1862: George Delatour Hodges to Nancy (Francis) Hodges

This letter was written by George Delatour Hodges (1837-19xx), the son of Otis Hodges [1793-Aft1850] and Virginia Delatour Clark. George was mustered into Co. G, 29th Massachusetts Infantry as a corporal on 9 November 1861. He fought in a shore battery near Fortress Monroe in the naval engagement in Hampton Roads and the James river on 8 March 1862 and was then injured. He was stuck by a spent ball at the Battle of Antietam on 17 September 1862 and yet stayed with his regiment. He was present during the siege of Vicksburg from 17 June to 4 July 1863 and at Jackson, Mississippi from 11 to 16 July 1863 but soon after he suffered a sun stroke and was sent to a a hospital. When he returned to service, he was transferred to the 27th Regt. Veteran Reserve Corps and was stationed at Lebanon, Kentucky. He was wounded yet again while guarding a train. He mustered out of the service on 1 January 1865.

George wrote this letter to his wife, Nancy Adelaide Francis, whom he married in May 1860.

TRANSCRIPTION

Newport News, [Virginia]
April 2nd 1862

Dear Wife,

I began a letter to you two or three days ago but was called away on duty before I could finish and I had to wait until the present time before I could for I am in the hospital pretty well bunged up with a cold but am very much better now and shall be out by tomorrow. We have very good care indeed. Every wish is granted and everything done that can be done for ones comfort.

I suppose you have all the news before this but for fear you [   ], I will tell you some. Well, all creation is here not excepting Mansfield itself for the Seventh [Mass.] Regiment is within two miles of us. There is said to be two hundred thousand troops here and if they had said four, I should have believed it for from here to the fort they are strung along not in one string but in every open field. There is acres of them clear beyond Big Bethel it is the same way. How in the world so many folks were made, I don’t know (I mean made soldiers of course).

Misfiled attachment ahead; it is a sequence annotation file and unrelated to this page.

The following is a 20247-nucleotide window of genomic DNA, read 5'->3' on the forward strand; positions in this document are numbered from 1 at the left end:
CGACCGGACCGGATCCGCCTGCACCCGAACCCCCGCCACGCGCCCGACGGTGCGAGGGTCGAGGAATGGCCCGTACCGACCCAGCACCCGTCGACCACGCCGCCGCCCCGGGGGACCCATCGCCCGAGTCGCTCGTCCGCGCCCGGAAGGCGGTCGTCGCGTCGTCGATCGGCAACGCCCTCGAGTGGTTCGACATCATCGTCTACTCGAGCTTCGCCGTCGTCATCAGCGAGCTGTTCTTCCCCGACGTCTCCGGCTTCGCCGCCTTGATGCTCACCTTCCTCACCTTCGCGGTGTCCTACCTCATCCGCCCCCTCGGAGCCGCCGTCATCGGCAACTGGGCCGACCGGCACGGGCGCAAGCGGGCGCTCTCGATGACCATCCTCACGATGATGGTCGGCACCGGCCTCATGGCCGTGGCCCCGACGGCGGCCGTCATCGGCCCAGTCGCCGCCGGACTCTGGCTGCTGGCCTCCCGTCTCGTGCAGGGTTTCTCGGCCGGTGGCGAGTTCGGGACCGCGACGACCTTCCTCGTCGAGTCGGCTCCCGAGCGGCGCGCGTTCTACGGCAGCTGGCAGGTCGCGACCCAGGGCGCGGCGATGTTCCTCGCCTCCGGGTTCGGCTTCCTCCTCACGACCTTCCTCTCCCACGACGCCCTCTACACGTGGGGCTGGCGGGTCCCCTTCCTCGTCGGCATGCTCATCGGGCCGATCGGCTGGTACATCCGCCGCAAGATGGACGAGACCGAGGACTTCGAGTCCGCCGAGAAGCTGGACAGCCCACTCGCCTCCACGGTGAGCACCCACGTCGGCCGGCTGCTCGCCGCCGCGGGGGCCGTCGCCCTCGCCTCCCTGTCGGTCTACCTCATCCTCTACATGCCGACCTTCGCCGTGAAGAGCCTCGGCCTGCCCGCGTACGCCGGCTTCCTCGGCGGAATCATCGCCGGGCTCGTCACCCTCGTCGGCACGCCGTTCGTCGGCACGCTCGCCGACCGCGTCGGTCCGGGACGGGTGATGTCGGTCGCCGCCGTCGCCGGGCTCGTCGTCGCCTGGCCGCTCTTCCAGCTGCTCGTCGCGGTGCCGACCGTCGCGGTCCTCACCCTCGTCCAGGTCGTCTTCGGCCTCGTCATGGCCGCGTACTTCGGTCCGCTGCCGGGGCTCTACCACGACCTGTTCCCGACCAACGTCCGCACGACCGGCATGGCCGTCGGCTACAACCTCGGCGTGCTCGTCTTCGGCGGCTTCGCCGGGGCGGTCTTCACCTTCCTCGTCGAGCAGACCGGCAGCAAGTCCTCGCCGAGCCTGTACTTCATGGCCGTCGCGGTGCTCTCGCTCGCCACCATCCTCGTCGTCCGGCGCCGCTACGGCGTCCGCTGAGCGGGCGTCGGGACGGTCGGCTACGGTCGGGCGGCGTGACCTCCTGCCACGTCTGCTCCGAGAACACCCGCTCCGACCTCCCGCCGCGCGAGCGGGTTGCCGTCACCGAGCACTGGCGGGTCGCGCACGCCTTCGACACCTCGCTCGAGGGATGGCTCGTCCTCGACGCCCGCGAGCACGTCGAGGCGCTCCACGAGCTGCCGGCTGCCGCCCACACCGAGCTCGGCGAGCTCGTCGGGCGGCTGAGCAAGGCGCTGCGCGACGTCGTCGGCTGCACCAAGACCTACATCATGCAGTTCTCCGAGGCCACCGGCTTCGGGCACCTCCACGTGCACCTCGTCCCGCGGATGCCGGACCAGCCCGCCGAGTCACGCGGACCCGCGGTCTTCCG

I can tell you the Mansfield boys look first rate. Sumner Witherell [18th Mass] is as tough as a knot and so is Rush Lanton, Alson [W.] Cobb [7th Mass], Al[bert A.] Tilson [7th Mass], and your old flame W[illiam] Fisher [7th Mass], but the best looking fellow that I saw was Jim Kitrol. He is as particular about his dress as ever and they all look as black as sesesh do in general. We thought ourselves poorly used before these poor fellows came but no so now when we compare their mode of life with ours for they make their tents by putting two oil blankets together lengthwise and prop them up in the center by two sticks. Into this they have to crawl at night and cover them up. For all this, they don’t complain but say they enjoy themselves first rate.

You know that fellow that used to go with Sarah Grover? Well he is among them and I don’t believe he wants to fight by the way he acts. The Tenth [Mass.] and Eighteenth [Mass.] is here also. Fred[eric D.] Forrest is in the Eighteenth [Mass.] but I can’t find him at home. I guess he is afraid I shall ask him if he hasn’t got twenty-five dollars which I shall surely do if I can see him. You remember that fellow I used to tell you about that writes for the papers and signed himself Harry Hartland? He is here and a Lieutenant in the Twenty-second [Mass.] too. He is the last one that I expected to see. It is said that the Twelfth [Mass.] is coming here. If that is so, Ed Emry will be near us. It is said that the Twenty-third is coming and the Foxboro boys are in that and so I shall have all my acquaintances that are in the war near me.

I have sent twenty dollars to you by Charley Richmond. I gave the money to [Orange] S. Stearns and he put it into an envelope and directed in care of Howard Perkins to be left at Mansfield Depot. I wish you would write if you have received it. I have also sent my trunk. Let me know how much it cost so as to know what to charge the boys that sent things also.

I have taken so much space with other matter that I have not much room to say anything about love but that means you and Tatty so tell me all about them. — G. D. Hodges


 

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